Baby Steps: Moving quickly through anything increases risk of long-term failure, let alone in manufacturing partnerships. Start small, even if that means asking for a first piece to be produced and inspected prior to production run. Making sure you are happy all along the way is key to a healthy partnership down the road.
Build Your Relationship: As stated before, these manufacturing partnerships you are aiming to make should be treated like any other personal relationship you have in your life. You are giving this person a (potentially) large sum of your money, know the team that is handling your investment and you’ll feel more confident conducting business with them.
After you’ve found your soulmate, it’s time to press on the gas and ramp up production, but not too quickly.
Planning out your scaling efforts can save you from making big production moves too soon.
3. Scale Wisely
You’ve validated your design with a rockstar manufacturer and your foot is on the pedal. Like anyone in your position, especially when seeing early sales numbers, you’ll be tempted to floor it, pumping out plenty of inventory for customers all around the world. This is one way to do it, another way would be to ease off on the thoughts of zero to mass production in sixty seconds, and account for proper budget for proper scaling.
Referencing back to a previous production article, we discussed the 2×2 rule. Essentially, the budget for production runs two months from now will come from revenue from 2 months ago.
Although a guideline, you’ll notice that the more you press on the production gas pedal and ramp up the less cash you’ll have on hand. This is an easy way to budget properly and to not run yourself dead in the water.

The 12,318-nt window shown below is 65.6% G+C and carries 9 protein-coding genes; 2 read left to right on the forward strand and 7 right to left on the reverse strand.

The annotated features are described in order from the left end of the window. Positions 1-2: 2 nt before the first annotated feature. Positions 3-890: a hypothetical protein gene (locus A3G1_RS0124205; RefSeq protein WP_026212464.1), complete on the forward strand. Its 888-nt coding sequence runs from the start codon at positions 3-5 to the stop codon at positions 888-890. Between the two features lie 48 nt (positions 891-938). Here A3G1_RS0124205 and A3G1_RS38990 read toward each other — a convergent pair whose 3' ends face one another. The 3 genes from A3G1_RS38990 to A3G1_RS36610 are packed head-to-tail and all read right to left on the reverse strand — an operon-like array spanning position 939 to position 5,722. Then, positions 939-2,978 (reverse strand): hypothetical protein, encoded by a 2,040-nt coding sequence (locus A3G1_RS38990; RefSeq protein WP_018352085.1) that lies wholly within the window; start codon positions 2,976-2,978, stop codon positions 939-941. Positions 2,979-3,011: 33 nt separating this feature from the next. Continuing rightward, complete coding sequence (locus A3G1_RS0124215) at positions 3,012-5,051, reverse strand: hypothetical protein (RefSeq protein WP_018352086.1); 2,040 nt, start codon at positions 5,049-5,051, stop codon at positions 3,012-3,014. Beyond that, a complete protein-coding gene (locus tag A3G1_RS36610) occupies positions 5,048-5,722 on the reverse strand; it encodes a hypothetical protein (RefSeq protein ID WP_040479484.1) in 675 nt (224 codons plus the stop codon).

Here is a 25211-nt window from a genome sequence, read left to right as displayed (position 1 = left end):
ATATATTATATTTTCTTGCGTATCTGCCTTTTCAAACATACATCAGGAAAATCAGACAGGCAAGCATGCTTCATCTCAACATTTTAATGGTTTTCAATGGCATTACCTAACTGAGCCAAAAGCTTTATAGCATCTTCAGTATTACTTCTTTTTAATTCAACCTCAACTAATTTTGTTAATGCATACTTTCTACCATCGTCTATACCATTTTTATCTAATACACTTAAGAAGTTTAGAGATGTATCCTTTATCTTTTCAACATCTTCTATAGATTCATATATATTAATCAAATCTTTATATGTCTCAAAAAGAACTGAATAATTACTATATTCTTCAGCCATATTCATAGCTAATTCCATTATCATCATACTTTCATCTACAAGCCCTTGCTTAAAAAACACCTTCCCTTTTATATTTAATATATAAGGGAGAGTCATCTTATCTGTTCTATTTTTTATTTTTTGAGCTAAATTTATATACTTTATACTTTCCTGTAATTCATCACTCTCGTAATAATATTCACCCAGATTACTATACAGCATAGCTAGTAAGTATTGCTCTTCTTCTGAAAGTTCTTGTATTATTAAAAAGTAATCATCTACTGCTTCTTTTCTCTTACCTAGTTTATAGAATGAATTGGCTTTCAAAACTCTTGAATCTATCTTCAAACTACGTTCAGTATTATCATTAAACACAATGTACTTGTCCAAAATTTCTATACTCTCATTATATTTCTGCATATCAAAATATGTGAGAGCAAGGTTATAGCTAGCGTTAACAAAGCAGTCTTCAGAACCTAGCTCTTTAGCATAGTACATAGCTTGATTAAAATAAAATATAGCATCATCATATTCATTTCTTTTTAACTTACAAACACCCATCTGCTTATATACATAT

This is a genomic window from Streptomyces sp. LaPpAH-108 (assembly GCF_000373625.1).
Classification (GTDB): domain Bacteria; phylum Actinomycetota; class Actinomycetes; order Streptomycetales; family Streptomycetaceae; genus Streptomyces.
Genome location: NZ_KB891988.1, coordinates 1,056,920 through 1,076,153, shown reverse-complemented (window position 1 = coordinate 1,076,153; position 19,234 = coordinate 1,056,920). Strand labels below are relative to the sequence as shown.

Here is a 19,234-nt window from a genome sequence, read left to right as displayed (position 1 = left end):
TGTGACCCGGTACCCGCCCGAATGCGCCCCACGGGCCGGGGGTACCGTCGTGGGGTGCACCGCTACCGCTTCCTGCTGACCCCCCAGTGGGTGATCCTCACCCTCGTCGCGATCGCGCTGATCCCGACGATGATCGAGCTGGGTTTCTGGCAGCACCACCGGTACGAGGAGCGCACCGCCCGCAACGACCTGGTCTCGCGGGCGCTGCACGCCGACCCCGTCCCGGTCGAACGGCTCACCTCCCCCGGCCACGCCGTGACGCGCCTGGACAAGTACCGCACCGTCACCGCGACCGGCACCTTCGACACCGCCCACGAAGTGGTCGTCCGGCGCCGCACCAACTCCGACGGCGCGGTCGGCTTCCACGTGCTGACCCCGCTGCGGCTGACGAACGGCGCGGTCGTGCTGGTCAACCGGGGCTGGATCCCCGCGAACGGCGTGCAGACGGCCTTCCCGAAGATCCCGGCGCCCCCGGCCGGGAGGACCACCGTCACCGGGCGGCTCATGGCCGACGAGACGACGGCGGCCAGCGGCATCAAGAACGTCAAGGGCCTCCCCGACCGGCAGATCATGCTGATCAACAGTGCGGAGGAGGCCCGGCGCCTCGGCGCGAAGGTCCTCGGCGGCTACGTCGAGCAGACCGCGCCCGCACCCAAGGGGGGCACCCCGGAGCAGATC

The path towards your first production run is a roller coaster. From the excitement of holding your first valid prototype to the fear of taking your first laps in the deep end of the manufacturing production environment, you’ll experience what nearly every hardware start-up-preneur will go through.
Keeping your wits about you will surely save you from making avoidable mistakes. Ensure your product is market and manufacturing ready, carefully seek out your manufacturing soulmate, then wisely pump the production pedal.
As the dust settles from the long production journey, keeping up with design variations, part changes, and production ready file outputs will be your new daily grind. Utilizing unified software ready to handle these new challenges will make your life that much easier.
The Altium community has a long-standing history of producing software for circuit design that helps handle an array of production level complexities. They also produce great resources and to help with design for manufacturing so you can make the most from your production process.
Editor’s note: this is a contributed post written by the fabulous team at Altium. For more information on the company and their products, please visit their site at altium.com.